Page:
[5] D Baud, X Qi, K Nielsen-Saines, D Musso, L Pomar, and G Favre. Real estimates of mortality following COVID-19 infection. Lancet Infect Dis. 2020;20:773 DOI: 10.1016/S1473-3099(20)30195-X. [PMID:32171390]

[6] K MizumotoG ChowellEstimating the risk of 2019 Novel Coronavirus death during the course of the outbreak in China, 2020. medRxiv. DOI: 10.1101/2020.02.19.20025163

[7] COVID-19 mortality rate by country. Statista. Available: https://www.statista.com/statistics/1105914/coronavirus-death-rates-worldwide/. Accessed: 19 October 2020.

[8] Ethiopia: WHO Coronavirus Disease (COVID-19) Dashboard. Available: https://covid19.who.int. Accessed: 19 October 2020.

[9] AB Woyessa, M Mengesha, D Belay, A Tayachew, W Ayele, and B Beyene. Epidemiology of influenza in Ethiopia: findings from influenza sentinel surveillance and respiratory infection outbreak investigations, 2009–2015. BMC Infect Dis. 2018;18:449 DOI: 10.1186/s12879-018-3365-5. [PMID:30176806]

[10] P Nguyen-Contant, AK Embong, P Kanagaiah, FA Chaves, H Yang, and AR Branche. S Protein-Reactive IgG and Memory B Cell Production after Human SARS-CoV-2 Infection Includes Broad Reactivity to the S2 Subunit. mBio. 2020;11:e01991-20. DOI: 10.1128/mBio.01991-20. [PMID:32978311]

[11] H Qi, S Xiao, R Shi, MP Ward, Y Chen, and W Tu. COVID-19 transmission in Mainland China is associated with temperature and humidity: A time-series analysis. Sci Total Environ. 2020;728:138778. DOI: 10.1016/j.scitotenv.2020.138778. [PMID:32335405]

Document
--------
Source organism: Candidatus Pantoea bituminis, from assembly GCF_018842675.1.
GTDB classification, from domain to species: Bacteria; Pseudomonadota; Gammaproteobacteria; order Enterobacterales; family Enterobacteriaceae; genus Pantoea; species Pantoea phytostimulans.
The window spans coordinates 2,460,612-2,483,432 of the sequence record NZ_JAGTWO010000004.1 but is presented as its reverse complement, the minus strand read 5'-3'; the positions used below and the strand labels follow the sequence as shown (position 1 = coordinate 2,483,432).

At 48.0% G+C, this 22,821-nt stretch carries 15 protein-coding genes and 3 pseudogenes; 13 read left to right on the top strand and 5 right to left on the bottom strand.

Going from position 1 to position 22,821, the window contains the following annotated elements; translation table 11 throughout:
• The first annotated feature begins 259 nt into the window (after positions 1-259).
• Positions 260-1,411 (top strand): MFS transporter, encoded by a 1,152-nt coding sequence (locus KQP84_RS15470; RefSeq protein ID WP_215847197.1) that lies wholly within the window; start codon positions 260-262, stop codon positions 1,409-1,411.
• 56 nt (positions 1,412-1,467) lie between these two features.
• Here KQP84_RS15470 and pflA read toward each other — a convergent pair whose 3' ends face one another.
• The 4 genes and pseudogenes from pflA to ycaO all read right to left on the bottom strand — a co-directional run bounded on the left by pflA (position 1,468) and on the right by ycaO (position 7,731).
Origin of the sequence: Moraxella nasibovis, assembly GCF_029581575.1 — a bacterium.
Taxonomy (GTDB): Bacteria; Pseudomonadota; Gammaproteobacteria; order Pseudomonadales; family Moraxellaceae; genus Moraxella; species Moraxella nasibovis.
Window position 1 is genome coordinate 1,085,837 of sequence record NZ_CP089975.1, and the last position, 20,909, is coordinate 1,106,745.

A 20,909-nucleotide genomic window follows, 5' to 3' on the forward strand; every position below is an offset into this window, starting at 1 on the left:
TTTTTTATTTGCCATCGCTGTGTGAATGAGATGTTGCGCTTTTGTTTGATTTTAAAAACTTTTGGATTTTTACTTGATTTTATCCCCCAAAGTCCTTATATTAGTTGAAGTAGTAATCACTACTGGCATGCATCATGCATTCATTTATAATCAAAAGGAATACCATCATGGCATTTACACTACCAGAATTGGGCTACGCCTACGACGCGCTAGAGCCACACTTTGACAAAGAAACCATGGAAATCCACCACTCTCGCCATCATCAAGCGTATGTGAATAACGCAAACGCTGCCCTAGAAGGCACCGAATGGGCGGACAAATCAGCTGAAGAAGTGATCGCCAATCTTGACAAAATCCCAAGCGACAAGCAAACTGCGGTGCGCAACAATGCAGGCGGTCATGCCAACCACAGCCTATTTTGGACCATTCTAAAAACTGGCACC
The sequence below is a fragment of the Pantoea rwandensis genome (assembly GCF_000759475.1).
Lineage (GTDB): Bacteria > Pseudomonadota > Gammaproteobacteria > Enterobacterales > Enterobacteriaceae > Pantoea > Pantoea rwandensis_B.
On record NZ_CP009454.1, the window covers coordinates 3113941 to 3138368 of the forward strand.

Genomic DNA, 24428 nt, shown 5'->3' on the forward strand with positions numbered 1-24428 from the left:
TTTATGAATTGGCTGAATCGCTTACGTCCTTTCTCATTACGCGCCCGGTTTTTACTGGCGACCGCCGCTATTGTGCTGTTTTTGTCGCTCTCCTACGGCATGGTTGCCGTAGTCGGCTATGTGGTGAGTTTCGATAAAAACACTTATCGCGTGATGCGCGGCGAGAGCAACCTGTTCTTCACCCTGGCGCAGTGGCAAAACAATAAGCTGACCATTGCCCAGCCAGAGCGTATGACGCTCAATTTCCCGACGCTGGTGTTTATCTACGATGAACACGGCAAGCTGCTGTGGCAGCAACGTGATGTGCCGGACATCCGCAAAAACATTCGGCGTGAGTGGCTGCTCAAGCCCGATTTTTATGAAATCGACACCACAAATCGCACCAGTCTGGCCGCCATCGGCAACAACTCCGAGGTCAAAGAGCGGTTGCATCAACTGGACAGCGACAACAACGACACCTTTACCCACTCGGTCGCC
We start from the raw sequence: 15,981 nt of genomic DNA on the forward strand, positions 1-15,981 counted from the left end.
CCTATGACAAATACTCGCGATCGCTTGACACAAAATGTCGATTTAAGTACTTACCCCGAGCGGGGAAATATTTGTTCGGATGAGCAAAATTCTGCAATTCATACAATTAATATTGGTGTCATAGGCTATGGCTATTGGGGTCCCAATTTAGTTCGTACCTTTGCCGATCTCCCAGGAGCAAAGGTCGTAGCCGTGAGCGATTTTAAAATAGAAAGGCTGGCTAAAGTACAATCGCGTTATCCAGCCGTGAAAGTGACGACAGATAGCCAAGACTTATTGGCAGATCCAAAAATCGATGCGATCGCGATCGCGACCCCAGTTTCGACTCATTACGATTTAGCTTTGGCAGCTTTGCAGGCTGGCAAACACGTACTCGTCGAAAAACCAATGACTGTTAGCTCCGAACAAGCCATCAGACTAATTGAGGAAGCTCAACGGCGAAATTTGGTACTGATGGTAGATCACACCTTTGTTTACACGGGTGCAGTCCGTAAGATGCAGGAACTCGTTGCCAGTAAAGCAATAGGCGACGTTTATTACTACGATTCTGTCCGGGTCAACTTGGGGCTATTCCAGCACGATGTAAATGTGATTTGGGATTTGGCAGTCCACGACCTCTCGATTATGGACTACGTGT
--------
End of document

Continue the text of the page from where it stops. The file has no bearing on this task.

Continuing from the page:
[12] EJ Williamson, AJ Walker, K Bhaskaran, S Bacon, C Bates, and CE Morton. Factors associated with COVID-19-related death using OpenSAFELY. Nature. 2020;584:430-6. DOI: 10.1038/s41586-020-2521-4. [PMID:32640463]

[13] X WuRC NetheryBM SabathD BraunF DominiciExposure to air pollution and COVID-19 mortality in the United States: A nationwide cross-sectional study. medRxiv. 2020. .DOI: 10.1101/2020.04.05.20054502

[14] M Coccia. Factors determining the diffusion of COVID-19 and suggested strategy to prevent future accelerated viral infectivity similar to COVID. Sci Total Environ. 2020;729:138474. DOI: 10.1016/j.scitotenv.2020.138474. [PMID:32498152]

[15] J Liu, J Zhou, J Yao, X Zhang, L Li, and X Xu. Impact of meteorological factors on the COVID-19 transmission: A multi-city study in China. Sci Total Environ. 2020;726:138513. DOI: 10.1016/j.scitotenv.2020.138513. [PMID:32304942]

[16] WB Grant, H Lahore, SL McDonnell, CA Baggerly, CB French, and JL Aliano. Evidence that Vitamin D Supplementation Could Reduce Risk of Influenza and COVID-19 Infections and Deaths. Nutrients. 2020;12:988 DOI: 10.3390/nu12040988. [PMID:32252338]

[17] Z Zhou, P Chen, and H Peng. Are healthy smokers really healthy? Tob Induc Dis. 2016;14:35 DOI: 10.1186/s12971-016-0101-z. [PMID:27891067]

[18] CI Vardavas and K Nikitara. COVID-19 and smoking: A systematic review of the evidence. Tob Induc Dis. 2020;18:20 DOI: 10.18332/tid/119324. [PMID:32206052]

[19] . Smoking prevalence and attributable disease burden in 195 countries and territories, 1990–2015: a systematic analysis from the Global Burden of Disease Study 2015. Lancet. 2017;389:1885-906. DOI: 10.1016/S0140-6736(17)30819-X. [PMID:28390697]



Journal of Global Health (ISSN 2047-2986), Edinburgh University Global Health Society
Designed by